Violence in Mali has many concerned about historic manuscripts
Filed by Ben Allen in Feature.
February 13, 2013
Mali has seen a spate of violence in recent weeks, and there’s concerns not only about human life, but the centuries old manuscripts in the country. I talked with Michael Covitt, Chairman of the Malian Manuscript Foundation on Monday. He’s showing a documentary on the manuscripts this June in Edmond.
What about these manuscripts makes them vital?
“Each and every one of them is individual and has different information. It goes from poetry to jurisprudence. So they have every science you can possibly think of…These things are all written by hand, so they’re all unique to humanity.”
What can be done?
“It’s going to be a tough battle. Because at the end of the day, the information in these manuscripts are diamatically opposed to the thinking of the terrorists down in Mali.”
Do you think they set out to get rid of these?
“I think their end goal is to have a theocracy.”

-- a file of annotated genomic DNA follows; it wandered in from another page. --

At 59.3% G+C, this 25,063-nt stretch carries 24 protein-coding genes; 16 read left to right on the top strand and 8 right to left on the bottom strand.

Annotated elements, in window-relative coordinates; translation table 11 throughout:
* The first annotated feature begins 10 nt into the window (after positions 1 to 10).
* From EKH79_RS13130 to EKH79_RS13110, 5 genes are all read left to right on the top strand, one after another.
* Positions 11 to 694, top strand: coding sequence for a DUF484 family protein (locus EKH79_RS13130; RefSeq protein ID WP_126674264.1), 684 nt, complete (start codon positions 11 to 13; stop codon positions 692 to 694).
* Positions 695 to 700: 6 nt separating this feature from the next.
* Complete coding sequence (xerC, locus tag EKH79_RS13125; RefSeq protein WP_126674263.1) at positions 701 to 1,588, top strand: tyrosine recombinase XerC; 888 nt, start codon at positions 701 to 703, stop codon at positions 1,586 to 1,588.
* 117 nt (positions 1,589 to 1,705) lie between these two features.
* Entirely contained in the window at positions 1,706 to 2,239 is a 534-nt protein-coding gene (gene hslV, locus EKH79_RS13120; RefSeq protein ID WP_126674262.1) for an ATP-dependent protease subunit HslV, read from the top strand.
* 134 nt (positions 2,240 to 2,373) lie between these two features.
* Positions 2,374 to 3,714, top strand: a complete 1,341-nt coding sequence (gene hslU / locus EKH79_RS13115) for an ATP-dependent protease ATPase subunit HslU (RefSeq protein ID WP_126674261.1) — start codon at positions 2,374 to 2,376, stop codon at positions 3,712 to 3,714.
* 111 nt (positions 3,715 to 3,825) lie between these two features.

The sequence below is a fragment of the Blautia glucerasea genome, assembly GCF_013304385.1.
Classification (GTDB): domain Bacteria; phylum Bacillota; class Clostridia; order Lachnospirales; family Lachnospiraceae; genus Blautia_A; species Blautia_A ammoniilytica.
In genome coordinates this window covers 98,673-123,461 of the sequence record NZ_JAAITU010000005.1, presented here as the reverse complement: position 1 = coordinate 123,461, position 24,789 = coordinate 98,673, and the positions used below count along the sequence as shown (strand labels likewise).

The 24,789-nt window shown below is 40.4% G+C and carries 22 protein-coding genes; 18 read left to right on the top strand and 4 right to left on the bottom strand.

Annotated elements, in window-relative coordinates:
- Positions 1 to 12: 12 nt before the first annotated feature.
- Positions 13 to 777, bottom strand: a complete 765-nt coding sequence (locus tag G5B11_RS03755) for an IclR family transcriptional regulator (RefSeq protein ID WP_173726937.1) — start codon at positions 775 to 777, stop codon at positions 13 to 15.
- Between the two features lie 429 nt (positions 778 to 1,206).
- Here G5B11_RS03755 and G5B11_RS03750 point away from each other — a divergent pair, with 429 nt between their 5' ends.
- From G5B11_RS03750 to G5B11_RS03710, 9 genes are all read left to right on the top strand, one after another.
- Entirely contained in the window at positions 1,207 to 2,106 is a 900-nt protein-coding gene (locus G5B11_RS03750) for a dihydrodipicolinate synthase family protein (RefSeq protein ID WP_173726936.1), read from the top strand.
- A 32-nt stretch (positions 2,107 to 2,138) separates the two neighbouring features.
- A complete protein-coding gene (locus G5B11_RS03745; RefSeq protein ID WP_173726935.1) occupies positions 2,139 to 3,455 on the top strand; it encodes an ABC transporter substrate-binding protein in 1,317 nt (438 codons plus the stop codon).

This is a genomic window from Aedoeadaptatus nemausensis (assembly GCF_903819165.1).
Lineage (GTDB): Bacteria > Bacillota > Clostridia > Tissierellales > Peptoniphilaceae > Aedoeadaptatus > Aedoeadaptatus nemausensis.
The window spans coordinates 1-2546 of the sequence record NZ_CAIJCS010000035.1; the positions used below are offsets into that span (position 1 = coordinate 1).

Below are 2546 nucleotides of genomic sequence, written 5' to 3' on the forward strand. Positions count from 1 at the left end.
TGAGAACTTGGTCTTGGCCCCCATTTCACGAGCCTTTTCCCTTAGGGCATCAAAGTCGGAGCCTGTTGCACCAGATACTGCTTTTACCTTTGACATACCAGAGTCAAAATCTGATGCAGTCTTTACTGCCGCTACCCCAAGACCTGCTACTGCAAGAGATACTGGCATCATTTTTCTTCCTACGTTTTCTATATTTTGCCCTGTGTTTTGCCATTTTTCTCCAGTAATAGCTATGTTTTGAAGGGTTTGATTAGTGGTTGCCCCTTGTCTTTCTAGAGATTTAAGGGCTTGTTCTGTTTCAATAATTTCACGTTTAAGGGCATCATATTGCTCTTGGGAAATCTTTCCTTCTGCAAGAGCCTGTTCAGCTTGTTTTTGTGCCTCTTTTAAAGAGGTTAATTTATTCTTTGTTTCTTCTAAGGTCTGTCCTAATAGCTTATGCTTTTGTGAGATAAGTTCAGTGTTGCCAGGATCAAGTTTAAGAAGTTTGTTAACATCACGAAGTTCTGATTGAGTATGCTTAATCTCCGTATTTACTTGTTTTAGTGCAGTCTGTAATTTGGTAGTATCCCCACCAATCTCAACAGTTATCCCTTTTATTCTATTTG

How do you decide between protecting life and protecting an object?
“I don’t think the choice should be made. Obviously you have to protect the lives of the human beings over there because they are very good, kind people. Mali has a roadmap for peace for the entire world. And those people who hold this information should be protected at all costs.
The manuscripts, which may be the most important literary find…of the 21st century, you can’t say let’s save one and not the other. There’s nothing more valuable than human life. But there’s information in these manuscripts that haven’t been brought to light yet which may be more valuable than anything we’ve seen in the last hundred or two hundred years.”
What’s your worst fear?
“My worst fear? That we’ll never know the information that was in these manuscripts.”